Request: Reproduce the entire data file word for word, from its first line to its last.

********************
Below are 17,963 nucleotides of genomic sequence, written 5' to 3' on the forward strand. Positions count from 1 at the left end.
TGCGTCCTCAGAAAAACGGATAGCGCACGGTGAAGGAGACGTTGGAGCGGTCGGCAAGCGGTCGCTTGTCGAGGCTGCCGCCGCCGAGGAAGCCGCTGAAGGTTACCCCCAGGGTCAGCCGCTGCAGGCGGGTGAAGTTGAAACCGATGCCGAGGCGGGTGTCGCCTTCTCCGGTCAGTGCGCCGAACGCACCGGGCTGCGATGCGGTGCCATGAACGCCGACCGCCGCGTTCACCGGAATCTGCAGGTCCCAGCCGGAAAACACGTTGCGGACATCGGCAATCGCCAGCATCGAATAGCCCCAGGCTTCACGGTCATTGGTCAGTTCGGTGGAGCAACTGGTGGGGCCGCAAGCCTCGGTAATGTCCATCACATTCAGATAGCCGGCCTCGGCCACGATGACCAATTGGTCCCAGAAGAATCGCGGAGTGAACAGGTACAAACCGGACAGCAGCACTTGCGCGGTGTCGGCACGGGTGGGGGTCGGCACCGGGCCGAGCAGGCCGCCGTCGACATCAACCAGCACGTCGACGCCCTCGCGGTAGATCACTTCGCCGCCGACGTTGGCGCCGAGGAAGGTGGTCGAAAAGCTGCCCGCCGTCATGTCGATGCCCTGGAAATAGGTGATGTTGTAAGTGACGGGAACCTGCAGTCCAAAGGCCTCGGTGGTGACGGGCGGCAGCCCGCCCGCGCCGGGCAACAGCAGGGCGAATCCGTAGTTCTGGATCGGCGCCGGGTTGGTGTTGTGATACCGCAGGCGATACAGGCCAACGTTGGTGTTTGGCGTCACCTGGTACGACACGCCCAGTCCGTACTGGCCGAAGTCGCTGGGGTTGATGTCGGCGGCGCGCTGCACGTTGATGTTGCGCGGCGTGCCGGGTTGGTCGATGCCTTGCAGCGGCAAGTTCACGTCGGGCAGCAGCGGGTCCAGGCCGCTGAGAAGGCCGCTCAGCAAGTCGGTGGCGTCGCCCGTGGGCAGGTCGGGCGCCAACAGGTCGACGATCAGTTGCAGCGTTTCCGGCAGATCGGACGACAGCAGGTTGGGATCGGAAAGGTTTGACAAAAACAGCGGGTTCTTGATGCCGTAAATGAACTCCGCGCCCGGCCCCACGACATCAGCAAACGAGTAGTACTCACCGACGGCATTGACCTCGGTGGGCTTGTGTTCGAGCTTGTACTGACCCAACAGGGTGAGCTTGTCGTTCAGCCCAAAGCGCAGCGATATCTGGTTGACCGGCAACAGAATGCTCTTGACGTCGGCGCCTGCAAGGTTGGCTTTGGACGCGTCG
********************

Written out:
Below are 17,963 nucleotides of genomic sequence, written 5' to 3' on the forward strand. Positions count from 1 at the left end.
TGCGTCCTCAGAAAAACGGATAGCGCACGGTGAAGGAGACGTTGGAGCGGTCGGCAAGCGGTCGCTTGTCGAGGCTGCCGCCGCCGAGGAAGCCGCTGAAGGTTACCCCCAGGGTCAGCCGCTGCAGGCGGGTGAAGTTGAAACCGATGCCGAGGCGGGTGTCGCCTTCTCCGGTCAGTGCGCCGAACGCACCGGGCTGCGATGCGGTGCCATGAACGCCGACCGCCGCGTTCACCGGAATCTGCAGGTCCCAGCCGGAAAACACGTTGCGGACATCGGCAATCGCCAGCATCGAATAGCCCCAGGCTTCACGGTCATTGGTCAGTTCGGTGGAGCAACTGGTGGGGCCGCAAGCCTCGGTAATGTCCATCACATTCAGATAGCCGGCCTCGGCCACGATGACCAATTGGTCCCAGAAGAATCGCGGAGTGAACAGGTACAAACCGGACAGCAGCACTTGCGCGGTGTCGGCACGGGTGGGGGTCGGCACCGGGCCGAGCAGGCCGCCGTCGACATCAACCAGCACGTCGACGCCCTCGCGGTAGATCACTTCGCCGCCGACGTTGGCGCCGAGGAAGGTGGTCGAAAAGCTGCCCGCCGTCATGTCGATGCCCTGGAAATAGGTGATGTTGTAAGTGACGGGAACCTGCAGTCCAAAGGCCTCGGTGGTGACGGGCGGCAGCCCGCCCGCGCCGGGCAACAGCAGGGCGAATCCGTAGTTCTGGATCGGCGCCGGGTTGGTGTTGTGATACCGCAGGCGATACAGGCCAACGTTGGTGTTTGGCGTCACCTGGTACGACACGCCCAGTCCGTACTGGCCGAAGTCGCTGGGGTTGATGTCGGCGGCGCGCTGCACGTTGATGTTGCGCGGCGTGCCGGGTTGGTCGATGCCTTGCAGCGGCAAGTTCACGTCGGGCAGCAGCGGGTCCAGGCCGCTGAGAAGGCCGCTCAGCAAGTCGGTGGCGTCGCCCGTGGGCAGGTCGGGCGCCAACAGGTCGACGATCAGTTGCAGCGTTTCCGGCAGATCGGACGACAGCAGGTTGGGATCGGAAAGGTTTGACAAAAACAGCGGGTTCTTGATGCCGTAAATGAACTCCGCGCCCGGCCCCACGACATCAGCAAACGAGTAGTACTCACCGACGGCATTGACCTCGGTGGGCTTGTGTTCGAGCTTGTACTGACCCAACAGGGTGAGCTTGTCGTTCAGCCCAAAGCGCAGCGATATCTGGTTGACCGGCAACAGAATGCTCTTGACGTCGGCGCCTGCAAGGTTGGCTTTGGACGCGTCG